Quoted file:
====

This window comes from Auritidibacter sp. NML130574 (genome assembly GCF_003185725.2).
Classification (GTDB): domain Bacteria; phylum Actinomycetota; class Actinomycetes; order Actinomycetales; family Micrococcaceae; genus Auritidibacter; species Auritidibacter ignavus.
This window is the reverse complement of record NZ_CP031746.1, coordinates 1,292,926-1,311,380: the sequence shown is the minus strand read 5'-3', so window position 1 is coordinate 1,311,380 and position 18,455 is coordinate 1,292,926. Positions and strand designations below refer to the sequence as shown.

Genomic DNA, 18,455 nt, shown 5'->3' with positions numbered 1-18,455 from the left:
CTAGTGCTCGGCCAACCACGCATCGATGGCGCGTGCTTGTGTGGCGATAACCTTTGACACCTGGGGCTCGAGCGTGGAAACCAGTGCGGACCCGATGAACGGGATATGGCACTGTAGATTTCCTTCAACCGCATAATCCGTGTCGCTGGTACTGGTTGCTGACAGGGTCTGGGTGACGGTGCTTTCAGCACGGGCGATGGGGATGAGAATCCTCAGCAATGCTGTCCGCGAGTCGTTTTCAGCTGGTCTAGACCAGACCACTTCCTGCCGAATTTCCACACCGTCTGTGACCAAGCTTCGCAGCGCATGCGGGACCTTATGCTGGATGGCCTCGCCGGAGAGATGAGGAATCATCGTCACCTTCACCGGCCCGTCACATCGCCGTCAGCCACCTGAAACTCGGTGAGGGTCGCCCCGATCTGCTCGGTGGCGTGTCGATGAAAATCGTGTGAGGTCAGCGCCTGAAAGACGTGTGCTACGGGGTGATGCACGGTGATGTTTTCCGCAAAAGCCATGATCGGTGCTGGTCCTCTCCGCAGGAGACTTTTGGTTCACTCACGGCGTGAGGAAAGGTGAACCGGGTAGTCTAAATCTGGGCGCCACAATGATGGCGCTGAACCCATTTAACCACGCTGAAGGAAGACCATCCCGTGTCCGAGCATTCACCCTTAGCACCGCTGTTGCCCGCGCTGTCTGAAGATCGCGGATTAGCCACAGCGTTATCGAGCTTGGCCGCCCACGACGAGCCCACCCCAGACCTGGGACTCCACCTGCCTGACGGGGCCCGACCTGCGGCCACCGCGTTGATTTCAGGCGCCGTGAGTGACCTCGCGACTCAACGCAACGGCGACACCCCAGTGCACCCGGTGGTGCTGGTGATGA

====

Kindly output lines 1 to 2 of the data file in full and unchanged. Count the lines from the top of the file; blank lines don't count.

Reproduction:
This window comes from Auritidibacter sp. NML130574 (genome assembly GCF_003185725.2).
Classification (GTDB): domain Bacteria; phylum Actinomycetota; class Actinomycetes; order Actinomycetales; family Micrococcaceae; genus Auritidibacter; species Auritidibacter ignavus.